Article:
Britain's National Health Service says hospitals across the country have been hit by a "ransomware" cyberattack but there is no evidence that patient data has been accessed.
NHS Digital, which oversees hospital cybersecurity, says the attack used the Wanna Decryptor variant of malware, which holds affected computers hostage while the attackers demand a ransom. The investigation is still in early stages, according to NHS.
NHS Digital says the attack "was not specifically targeted at the NHS and is affecting organizations from across a range of sectors."
The attack is causing canceled procedures and appointments at hospitals across England. NHS Digital says 16 NHS organizations report being hit.
Hospitals in London, northwest England and other parts of the country reported problems with their computer systems Friday. They asked patients not to come to the hospitals unless it was an emergency.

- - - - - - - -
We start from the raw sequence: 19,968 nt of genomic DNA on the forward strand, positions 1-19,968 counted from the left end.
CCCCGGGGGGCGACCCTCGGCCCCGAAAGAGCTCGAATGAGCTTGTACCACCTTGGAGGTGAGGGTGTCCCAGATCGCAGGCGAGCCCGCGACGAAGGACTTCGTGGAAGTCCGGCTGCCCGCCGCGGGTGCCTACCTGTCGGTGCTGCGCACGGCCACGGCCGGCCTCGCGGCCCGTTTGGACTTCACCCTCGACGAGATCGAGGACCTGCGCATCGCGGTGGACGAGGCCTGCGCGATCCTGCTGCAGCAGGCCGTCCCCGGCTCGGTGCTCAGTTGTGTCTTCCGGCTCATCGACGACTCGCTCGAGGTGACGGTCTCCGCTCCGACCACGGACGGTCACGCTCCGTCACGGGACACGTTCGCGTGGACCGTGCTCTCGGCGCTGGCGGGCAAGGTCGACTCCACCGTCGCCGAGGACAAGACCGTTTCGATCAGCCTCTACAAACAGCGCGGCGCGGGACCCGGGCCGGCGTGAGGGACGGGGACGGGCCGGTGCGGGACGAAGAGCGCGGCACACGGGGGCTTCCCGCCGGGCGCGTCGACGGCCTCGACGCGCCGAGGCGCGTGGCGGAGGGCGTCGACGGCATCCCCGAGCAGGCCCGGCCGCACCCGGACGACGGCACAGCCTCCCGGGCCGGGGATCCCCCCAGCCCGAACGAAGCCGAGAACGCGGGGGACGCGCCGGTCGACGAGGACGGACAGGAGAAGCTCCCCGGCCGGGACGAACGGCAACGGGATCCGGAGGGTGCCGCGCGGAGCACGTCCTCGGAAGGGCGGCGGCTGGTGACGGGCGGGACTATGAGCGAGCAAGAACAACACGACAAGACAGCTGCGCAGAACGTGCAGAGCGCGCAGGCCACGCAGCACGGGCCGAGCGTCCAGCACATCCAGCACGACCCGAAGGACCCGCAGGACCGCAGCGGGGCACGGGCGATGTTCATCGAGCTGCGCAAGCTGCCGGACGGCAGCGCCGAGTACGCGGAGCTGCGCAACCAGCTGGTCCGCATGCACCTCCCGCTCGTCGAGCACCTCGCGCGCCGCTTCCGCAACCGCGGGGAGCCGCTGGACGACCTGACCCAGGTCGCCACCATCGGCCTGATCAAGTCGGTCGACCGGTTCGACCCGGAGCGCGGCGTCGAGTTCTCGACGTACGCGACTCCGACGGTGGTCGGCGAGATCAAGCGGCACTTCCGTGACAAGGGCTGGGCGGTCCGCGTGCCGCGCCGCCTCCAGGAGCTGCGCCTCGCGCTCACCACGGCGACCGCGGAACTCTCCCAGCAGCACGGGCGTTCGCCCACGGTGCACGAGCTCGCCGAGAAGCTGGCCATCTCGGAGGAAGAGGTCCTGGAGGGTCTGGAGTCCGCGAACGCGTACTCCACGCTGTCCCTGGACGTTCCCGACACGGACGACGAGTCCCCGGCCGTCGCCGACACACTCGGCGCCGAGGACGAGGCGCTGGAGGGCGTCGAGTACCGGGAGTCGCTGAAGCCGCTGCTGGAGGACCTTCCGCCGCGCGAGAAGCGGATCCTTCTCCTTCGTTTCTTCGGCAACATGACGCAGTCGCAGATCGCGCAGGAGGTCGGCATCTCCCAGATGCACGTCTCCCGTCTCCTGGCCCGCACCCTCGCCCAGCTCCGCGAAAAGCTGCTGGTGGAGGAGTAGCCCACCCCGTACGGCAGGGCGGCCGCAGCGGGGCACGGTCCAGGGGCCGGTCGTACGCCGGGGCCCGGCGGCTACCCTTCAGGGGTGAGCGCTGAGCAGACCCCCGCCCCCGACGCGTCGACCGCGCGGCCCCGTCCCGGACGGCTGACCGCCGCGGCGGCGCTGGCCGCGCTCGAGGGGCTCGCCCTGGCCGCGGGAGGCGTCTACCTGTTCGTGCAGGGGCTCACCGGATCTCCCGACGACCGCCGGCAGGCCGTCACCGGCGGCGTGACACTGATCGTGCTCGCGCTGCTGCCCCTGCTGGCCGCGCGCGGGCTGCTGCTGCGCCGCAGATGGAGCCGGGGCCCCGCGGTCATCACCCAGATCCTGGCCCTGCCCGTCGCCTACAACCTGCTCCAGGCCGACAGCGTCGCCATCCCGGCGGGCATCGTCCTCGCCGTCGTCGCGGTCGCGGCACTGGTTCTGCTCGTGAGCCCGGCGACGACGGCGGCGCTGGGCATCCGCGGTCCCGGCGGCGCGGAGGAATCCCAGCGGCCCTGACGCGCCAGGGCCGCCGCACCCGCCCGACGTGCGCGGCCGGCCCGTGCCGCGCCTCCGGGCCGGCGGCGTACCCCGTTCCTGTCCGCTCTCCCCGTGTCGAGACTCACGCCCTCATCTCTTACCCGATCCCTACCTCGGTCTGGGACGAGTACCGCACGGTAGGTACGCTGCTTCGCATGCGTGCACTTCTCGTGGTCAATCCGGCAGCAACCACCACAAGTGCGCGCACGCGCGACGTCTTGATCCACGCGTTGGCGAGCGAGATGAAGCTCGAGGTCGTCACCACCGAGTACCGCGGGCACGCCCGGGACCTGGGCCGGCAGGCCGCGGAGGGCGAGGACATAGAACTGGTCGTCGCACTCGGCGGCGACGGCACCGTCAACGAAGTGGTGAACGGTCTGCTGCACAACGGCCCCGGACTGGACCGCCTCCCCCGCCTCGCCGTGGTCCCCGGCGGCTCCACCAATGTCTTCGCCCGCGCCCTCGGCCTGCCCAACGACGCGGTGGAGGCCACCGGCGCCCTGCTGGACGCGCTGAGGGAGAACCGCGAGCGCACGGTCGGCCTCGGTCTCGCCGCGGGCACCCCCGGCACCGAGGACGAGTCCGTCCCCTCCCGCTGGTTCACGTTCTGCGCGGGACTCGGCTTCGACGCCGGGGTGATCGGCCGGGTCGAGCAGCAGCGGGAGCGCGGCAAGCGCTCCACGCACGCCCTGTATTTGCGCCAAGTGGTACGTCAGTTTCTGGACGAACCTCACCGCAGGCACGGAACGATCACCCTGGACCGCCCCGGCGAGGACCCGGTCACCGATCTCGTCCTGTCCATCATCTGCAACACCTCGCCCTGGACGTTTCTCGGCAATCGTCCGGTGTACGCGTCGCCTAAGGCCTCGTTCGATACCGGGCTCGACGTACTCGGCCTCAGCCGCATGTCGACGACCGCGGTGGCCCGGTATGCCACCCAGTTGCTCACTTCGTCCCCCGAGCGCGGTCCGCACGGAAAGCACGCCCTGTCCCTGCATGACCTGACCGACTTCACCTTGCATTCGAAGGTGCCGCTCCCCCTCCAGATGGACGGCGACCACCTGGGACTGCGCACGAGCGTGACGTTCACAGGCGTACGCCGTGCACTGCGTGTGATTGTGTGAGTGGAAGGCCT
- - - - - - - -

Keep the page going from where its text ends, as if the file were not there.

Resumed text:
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Pictures posted on social media showed screens of NHS computers with images demanding payment of $300 worth of the online currency Bitcoin, saying: "Ooops, your files have been encrypted!"
NHS Merseyside, which operates several hospitals in northwest England, tweeted that "following a suspected national cyberattack, we are taking all precautionary measures possible to protect our local NHS systems and services."
Bart's Health, which runs several London hospitals, said it had activated its major incident plan, cancelling routine appointments and diverting ambulances to neighboring hospitals.
Friday's ransomware cyberattack may extend beyond the U.K.: in the late afternoon, the Spanish government said several companies in Spain have also been targeted in ransomware cyberattacks.
The Industry Ministry says the attack affected the Windows operating system of employees' computers, blocking files and demanding a ransom to free up the system.
It said the attacks had not affected the companies' services or data protection of their clients. Microsoft issued a security update on March 14 about vulnerabilities in the Windows system. There were no details on which companies were targeted or the origin of the attack.
U.S. hospitals have fallen victim to ransomware attacks in the past. In one highly publicized case last year, Hollywood Presbyterian Medical Center paid hackers the equivalent of $17,000 in bitcoins to regain access to its computer network.